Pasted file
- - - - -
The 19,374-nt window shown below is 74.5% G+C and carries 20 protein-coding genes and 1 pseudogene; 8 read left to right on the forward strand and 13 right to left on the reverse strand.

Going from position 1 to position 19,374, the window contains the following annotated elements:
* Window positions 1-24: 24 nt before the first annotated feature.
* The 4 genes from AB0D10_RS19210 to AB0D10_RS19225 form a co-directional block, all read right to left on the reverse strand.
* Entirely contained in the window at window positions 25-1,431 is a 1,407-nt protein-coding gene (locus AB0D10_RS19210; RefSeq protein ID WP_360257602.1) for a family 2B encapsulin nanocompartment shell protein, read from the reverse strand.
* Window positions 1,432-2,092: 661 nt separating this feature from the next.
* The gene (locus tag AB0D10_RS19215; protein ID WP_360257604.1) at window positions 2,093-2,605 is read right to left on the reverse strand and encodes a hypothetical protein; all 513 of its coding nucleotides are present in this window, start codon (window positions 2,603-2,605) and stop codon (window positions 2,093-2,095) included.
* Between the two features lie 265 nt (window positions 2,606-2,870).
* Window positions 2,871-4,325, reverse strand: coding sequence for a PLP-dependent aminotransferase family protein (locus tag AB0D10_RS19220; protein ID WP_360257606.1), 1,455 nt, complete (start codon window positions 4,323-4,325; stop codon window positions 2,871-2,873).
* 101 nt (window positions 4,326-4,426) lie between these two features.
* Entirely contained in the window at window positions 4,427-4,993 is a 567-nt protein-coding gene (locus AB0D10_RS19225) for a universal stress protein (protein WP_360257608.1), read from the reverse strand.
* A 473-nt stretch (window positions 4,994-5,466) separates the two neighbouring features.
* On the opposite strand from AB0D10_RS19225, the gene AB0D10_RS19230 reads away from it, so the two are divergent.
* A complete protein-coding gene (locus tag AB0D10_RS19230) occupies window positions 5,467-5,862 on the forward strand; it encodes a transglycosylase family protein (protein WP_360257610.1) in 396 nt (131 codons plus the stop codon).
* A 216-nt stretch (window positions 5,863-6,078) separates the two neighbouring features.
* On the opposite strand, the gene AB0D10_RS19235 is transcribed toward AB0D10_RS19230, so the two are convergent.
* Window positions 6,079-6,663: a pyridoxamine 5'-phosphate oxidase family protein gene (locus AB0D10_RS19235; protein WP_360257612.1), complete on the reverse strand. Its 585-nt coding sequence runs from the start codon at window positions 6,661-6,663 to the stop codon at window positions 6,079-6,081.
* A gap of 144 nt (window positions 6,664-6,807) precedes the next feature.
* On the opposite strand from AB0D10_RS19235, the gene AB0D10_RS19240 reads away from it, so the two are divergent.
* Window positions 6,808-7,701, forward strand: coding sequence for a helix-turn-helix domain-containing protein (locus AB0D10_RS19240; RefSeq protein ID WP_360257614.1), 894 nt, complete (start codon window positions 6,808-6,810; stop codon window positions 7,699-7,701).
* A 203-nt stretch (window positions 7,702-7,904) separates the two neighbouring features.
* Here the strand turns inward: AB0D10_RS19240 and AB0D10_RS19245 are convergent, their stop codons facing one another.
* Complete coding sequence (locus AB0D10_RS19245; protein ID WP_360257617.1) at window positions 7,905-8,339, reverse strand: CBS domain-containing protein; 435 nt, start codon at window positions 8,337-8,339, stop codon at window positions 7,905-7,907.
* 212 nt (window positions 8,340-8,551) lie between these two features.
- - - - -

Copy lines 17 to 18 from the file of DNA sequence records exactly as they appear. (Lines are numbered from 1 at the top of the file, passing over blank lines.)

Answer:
* Window positions 6,079-6,663: a pyridoxamine 5'-phosphate oxidase family protein gene (locus AB0D10_RS19235; protein WP_360257612.1), complete on the reverse strand. Its 585-nt coding sequence runs from the start codon at window positions 6,661-6,663 to the stop codon at window positions 6,079-6,081.
* A gap of 144 nt (window positions 6,664-6,807) precedes the next feature.